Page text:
“When was the first time this thing happened for you?”
I told him of the first incident I could recall was when I was perhaps eight-years old, playing with friends on a centuries old look-out tower, part of the medieval fortification surrounding my hometown in Germany. I’d dared to run across the top of the tower’s rotting wooden floor which, just as I reach the other side, collapsed and fell the two-hundred or so feet, to the tower’s base. I'd made my dash to the other side by only a step or two.
The delivery of that childhood event I followed with the strongest memory of my unexplained survivals, the incident that first brought me to ask myself the question I'd asked him. It was a horrific car crash where, after the car did several barrel rolls through the air, the front of the car struck a tree, head on, and then landed upside-down on a giant boulder which penetrated the driver-side roof like a can opener. When the car was righted, the splayed metal of the roof resembled a giant claw trying to tear out the driver and the driver’s seat or permanently embed me to the seat. The rest of the roof was flattened level with the hood and trunk, and the car was visibly bent in the middle. The one person who witnessed the accident told police that he saw the car flying through the air and then suddenly saw me flying through the air in front of the car just before the car hit the tree. Therefore, the question remains: How did I get out of that car, in mid-air?
“And others?” he asked, with a new intensity in his eyes which were intently focused on me.
I explained other incidents that caused friends to express concern, but to which I gave little thought. Incidents like when I stared down the barrel of a .38 revolver in downtown Watts to only hear a click of the hammer striking an empty chamber or dud bullet. Like the incident when an out of control Formula-1 race car spun past me at high speed at the Austrian Grand Prix, missing me by inches, hitting trees behind me and killing the driver.
When I finished, he looked at me for a long time, without movement. After what seemed an eternity, he reached forward, held my hands between, closed his eyes and turned his head upward, toward the diner’s knotty-cedar ceiling for what seemed another eternity. Still looking upward, he placed my right hand atop my left hand and clasped them between his hands tightly as he faced me. When he opened his mesmerizing brown eyes, he said nothing for the longest time as his eyes penetrated mine and caused me to feel as though he was looking directly into my soul.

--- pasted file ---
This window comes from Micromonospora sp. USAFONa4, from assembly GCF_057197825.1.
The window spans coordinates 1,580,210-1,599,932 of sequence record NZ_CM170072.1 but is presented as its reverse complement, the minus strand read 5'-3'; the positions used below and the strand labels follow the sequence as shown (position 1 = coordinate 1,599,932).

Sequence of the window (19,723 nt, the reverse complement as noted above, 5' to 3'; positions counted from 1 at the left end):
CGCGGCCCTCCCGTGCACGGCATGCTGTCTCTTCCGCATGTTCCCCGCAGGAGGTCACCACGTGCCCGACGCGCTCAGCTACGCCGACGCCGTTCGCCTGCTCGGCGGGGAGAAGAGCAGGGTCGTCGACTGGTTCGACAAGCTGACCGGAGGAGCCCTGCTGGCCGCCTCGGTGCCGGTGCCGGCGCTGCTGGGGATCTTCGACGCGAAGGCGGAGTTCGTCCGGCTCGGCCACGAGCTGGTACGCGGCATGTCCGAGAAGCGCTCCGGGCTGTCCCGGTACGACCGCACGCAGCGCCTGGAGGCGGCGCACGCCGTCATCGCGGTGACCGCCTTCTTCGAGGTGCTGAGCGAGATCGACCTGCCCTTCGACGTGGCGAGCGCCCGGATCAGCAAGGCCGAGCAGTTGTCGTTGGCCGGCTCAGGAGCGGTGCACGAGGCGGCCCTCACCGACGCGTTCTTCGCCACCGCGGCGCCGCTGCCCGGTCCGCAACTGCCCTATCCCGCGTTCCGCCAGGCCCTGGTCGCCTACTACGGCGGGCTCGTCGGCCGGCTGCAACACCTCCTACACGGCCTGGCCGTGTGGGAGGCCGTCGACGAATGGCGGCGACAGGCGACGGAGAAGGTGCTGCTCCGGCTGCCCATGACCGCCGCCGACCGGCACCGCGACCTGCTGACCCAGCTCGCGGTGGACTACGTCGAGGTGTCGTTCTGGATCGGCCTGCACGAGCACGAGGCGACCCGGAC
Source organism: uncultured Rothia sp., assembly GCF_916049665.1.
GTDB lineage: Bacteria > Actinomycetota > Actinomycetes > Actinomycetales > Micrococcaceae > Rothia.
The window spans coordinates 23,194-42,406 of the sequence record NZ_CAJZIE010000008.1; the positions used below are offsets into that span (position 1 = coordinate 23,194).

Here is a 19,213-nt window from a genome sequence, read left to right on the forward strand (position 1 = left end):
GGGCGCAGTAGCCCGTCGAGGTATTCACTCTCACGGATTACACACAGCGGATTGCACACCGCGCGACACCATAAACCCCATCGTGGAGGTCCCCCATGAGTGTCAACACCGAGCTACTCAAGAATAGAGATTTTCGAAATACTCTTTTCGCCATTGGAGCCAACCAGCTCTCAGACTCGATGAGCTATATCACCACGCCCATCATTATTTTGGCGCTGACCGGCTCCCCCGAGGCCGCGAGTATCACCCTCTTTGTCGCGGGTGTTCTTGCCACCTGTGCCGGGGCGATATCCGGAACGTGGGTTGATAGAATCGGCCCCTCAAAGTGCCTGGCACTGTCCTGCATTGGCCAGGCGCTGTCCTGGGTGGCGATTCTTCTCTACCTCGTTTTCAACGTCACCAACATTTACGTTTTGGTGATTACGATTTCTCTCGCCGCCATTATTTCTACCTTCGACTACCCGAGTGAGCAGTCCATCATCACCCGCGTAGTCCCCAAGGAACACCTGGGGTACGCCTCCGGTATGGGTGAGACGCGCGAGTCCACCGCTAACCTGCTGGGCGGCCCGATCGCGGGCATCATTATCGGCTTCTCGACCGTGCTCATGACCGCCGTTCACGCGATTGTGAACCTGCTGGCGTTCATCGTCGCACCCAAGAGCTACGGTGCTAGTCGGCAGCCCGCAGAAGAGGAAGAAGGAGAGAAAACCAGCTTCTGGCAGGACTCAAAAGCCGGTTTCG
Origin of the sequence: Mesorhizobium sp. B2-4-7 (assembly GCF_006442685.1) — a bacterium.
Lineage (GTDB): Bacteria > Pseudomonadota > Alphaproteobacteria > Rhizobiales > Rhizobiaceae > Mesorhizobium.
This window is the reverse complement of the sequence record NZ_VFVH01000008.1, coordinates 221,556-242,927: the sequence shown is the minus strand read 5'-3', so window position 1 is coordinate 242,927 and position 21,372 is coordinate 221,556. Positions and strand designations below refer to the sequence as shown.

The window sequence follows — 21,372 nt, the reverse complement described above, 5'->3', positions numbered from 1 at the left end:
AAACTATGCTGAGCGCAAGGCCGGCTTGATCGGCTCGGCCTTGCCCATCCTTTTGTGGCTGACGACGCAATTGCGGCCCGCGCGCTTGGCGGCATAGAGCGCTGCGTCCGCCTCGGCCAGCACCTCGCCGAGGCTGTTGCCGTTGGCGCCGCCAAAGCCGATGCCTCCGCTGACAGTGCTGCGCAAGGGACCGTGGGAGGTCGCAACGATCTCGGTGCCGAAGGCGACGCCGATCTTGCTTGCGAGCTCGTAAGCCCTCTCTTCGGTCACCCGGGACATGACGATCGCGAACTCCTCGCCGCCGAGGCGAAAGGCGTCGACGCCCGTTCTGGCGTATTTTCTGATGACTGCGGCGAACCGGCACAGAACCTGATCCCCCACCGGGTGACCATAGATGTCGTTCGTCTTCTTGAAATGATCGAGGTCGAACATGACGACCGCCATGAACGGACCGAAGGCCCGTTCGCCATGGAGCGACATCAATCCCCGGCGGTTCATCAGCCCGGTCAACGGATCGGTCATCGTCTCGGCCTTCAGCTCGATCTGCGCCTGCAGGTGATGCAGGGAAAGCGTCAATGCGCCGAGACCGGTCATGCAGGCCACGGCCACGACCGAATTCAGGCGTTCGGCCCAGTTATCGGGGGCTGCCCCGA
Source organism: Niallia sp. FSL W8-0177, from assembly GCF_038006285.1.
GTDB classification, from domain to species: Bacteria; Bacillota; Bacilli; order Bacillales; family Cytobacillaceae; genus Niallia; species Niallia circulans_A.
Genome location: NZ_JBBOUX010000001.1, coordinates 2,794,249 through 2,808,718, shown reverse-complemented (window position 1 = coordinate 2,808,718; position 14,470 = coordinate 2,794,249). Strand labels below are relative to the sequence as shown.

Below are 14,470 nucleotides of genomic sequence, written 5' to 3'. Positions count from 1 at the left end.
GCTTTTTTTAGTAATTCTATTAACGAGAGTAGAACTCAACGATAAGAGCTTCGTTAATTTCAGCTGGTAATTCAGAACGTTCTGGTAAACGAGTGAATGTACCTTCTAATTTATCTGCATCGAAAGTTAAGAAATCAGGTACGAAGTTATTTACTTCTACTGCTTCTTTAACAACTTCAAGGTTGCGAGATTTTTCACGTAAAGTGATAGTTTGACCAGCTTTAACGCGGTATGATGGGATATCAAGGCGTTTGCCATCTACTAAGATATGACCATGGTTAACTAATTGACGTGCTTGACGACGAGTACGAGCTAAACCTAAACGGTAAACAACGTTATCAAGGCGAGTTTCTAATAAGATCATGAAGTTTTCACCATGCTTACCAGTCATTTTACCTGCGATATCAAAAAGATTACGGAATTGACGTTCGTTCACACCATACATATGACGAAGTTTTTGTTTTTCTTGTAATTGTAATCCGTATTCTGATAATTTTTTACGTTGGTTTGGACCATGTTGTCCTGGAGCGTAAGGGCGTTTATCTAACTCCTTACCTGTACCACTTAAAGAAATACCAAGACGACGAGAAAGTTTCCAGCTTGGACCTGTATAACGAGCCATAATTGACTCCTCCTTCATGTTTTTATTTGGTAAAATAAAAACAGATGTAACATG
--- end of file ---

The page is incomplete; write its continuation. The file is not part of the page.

“You are blessed, and a great spirit is with you. I hear this from my ancestor when I ask him for help to answer your question.”
His serious expression warmed and became comforting as he continued to explain why I have been so fortunate to have had the many close calls and survived them all.
“The dark spirit remembered he missed collection your soul when the tower floor fell to the bottom of the tower. He was again sent for you that day when you crashed into the sacred tree that still continues to live, and then he smashed your car on the rock under the tree spirit. Finished with his work, the dark spirit left, thinking he was taking you with him and he made a dark line through your name on his list of names he was sent to collect.”
As if transfixed, I listened intently as the medicine man continued to explain something for which I’ve never been able to find an answer.
“Your great spirit watches always. Even now, here in these mountains, he is watching. Your great spirit took you from your car before it was broken on the rock., Your great spirit gave you speed to reach the other side of the tower before the floor fell down to the bottom. Your great spirit moved the cylinder so there was only a used bullet for the hammer to strike, and he pushed the race car away from you, into trees.”